“You don’t remember anything about the phone call?” I ask. “You don’t remember anything about what you asked me or what I asked you? And you don’t remember anything from today about organizing our second date?” He looks guilty, like a chastised child.
“I’m sorry. Like I said, I know there’s more, but I just can’t remember it.” My stomach drops, now I really am out of ideas. Well, not completely, there is one more thing I can try.
“Do you trust me?” I ask him, knowing that what I’m about to do might cause more harm than good.
He finally turns and looks me up and down, considering my question. His eyes move to the spot on my face he’d been caressing just moments before, and his hand moves to the spot on his cheek where I had kissed him.
“Yes.” He says. “Yes I do.”
I move quickly so my courage doesn’t fade. I lunge across the couch and knock him down, positioning myself above him, and before he can protest I slam my lips into his.
My lips finally meet his, and I wrap my arms around, leaning into him as I firmly press my lips into his. My breath catches and I inhale sharply as he returns my embrace. Reaching up with one hand to grab the back of my head at the spot just above the neck, and wrapping his other arm around me in a fierce embrace.
It all goes so quickly and before I know it I’m pulling back, breathing faster than before, and looking him up and down to make sure he’s okay.
I should say that I tried to pull back, he stills has his hands on me and he stops me from pulling away more than a few inches. His hand on my head caresses my check again and he says.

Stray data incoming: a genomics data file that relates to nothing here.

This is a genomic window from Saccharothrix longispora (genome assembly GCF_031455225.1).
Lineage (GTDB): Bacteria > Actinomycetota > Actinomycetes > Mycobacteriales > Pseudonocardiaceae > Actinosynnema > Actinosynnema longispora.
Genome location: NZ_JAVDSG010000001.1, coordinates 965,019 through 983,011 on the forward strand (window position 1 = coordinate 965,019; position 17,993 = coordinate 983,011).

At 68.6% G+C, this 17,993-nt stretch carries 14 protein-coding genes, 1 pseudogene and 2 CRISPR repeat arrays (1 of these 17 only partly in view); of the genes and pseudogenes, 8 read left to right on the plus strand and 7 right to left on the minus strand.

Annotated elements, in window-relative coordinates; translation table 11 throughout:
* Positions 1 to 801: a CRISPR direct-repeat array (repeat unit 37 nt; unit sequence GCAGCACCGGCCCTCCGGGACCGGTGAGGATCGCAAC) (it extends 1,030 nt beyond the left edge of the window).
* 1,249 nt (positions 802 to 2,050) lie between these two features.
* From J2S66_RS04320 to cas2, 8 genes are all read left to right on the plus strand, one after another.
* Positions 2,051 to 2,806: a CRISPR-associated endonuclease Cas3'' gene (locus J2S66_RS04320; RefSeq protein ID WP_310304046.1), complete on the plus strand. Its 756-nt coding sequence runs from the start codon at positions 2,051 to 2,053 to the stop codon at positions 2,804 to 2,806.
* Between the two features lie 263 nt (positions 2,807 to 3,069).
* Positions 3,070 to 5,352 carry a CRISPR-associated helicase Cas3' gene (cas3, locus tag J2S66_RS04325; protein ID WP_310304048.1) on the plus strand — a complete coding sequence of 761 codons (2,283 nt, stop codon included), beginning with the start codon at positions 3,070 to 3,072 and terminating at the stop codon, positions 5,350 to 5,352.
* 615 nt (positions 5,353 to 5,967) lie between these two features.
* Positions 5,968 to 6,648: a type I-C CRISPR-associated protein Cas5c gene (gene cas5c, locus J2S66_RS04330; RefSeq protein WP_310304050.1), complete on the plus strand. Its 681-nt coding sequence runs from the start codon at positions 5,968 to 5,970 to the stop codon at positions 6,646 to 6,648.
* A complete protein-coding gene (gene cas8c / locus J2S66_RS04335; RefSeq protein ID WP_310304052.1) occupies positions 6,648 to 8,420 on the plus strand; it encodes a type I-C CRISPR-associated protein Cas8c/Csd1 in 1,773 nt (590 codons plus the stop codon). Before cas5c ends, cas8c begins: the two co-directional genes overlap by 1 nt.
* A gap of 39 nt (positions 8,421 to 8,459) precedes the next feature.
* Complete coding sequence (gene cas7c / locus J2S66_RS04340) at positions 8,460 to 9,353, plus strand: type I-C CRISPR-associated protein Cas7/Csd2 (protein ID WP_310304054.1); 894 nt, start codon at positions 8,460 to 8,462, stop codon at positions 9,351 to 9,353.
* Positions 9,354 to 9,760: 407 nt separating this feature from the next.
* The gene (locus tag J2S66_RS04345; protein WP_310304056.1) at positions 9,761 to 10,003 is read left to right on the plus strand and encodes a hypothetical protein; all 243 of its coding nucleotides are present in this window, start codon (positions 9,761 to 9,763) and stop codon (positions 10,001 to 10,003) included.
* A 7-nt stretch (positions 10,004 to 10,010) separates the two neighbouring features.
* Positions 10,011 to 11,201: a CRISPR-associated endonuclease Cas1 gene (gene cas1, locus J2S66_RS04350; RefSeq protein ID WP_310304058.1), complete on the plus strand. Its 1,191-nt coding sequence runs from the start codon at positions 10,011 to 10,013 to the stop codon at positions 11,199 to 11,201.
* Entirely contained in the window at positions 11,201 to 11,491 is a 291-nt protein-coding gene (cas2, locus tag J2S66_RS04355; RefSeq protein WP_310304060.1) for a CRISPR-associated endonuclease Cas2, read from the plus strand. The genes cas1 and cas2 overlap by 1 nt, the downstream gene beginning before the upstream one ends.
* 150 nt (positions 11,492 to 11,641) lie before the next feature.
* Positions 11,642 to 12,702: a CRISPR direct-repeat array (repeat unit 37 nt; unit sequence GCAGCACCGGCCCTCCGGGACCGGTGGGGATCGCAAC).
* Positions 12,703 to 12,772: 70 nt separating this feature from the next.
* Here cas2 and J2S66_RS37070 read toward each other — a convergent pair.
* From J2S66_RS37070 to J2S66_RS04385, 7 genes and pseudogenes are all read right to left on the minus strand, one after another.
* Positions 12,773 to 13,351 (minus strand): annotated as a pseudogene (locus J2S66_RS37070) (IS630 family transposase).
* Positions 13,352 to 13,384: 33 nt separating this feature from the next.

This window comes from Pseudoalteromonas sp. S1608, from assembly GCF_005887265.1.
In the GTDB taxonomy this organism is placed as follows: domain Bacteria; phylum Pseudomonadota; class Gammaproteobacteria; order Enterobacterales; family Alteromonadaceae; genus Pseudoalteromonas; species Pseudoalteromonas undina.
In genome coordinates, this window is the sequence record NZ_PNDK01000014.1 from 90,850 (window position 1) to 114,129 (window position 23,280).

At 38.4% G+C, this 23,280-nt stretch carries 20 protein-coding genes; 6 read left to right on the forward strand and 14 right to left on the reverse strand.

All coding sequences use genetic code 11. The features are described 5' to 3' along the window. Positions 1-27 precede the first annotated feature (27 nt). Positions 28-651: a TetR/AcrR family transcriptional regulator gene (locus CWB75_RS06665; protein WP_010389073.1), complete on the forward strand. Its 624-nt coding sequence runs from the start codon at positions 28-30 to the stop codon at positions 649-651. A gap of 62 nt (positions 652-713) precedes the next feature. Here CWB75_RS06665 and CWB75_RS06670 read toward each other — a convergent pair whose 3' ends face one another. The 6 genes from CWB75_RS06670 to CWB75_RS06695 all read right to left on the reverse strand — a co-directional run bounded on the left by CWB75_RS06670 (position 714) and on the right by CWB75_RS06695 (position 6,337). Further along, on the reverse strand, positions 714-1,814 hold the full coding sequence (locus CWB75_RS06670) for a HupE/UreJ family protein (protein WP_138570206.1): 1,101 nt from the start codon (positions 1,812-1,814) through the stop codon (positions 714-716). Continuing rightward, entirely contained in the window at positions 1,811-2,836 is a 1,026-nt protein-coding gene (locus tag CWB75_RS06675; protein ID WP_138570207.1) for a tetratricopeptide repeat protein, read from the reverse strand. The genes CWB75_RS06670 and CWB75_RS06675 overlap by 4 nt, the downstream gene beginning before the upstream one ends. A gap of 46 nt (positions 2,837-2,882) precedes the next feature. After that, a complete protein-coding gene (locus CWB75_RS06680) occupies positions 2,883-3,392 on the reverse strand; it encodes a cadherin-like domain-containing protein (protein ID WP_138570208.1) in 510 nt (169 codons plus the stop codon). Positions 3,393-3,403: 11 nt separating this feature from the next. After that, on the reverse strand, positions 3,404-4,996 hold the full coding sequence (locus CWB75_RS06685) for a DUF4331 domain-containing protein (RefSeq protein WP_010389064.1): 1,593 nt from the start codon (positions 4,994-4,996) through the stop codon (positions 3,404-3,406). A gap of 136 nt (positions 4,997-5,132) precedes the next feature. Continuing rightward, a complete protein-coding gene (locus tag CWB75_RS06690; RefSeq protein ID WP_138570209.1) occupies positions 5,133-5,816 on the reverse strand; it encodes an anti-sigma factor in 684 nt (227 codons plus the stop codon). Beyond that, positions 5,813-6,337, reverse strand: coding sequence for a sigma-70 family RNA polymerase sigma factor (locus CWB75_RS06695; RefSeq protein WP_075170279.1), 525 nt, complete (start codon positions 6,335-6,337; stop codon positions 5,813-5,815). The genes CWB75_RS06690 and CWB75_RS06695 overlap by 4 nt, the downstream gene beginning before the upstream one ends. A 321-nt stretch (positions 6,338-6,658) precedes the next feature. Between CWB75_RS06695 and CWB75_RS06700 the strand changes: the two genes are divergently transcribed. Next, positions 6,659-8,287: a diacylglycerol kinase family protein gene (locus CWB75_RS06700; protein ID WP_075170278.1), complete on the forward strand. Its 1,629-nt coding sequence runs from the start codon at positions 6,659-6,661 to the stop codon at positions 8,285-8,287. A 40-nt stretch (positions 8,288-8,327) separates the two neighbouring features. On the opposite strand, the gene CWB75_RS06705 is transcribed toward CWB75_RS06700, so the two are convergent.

“My loyal mare, you came back.” I swoop back down for round two.
“Yes.” I say between our squished lips. “But don’t call me a horse again.”
“K.” He replies, and it’s a discrete period before either of us says anything else.
When we do manage to disconnect from each other there’s a significant lag while both of our brains speed back up from romantic slow motion time, to real life time. My brain speeds up first, which is understandable. He’s just had a rush of memory that no doubt added to the experience.
The first thing I notice is that of all expressions, the one he has chosen to wear is concern. He doesn’t look joyful, or overwhelmed with emotion. He just looks concerned.
“Are you okay?” I ask. He must’ve realized the expression his face had taken, and quickly flipped back to happiness.
“Yeah, yeah, I’m fine, and I remember so much. It’s just a lot you know?”
“So you remember everything?” I ask.
“Almost.” He says.
“Well that’ll have to do, because I want to know why your face looks just like some other dude’s I met the other day. Do you two know each other? His name is Ryan I think.”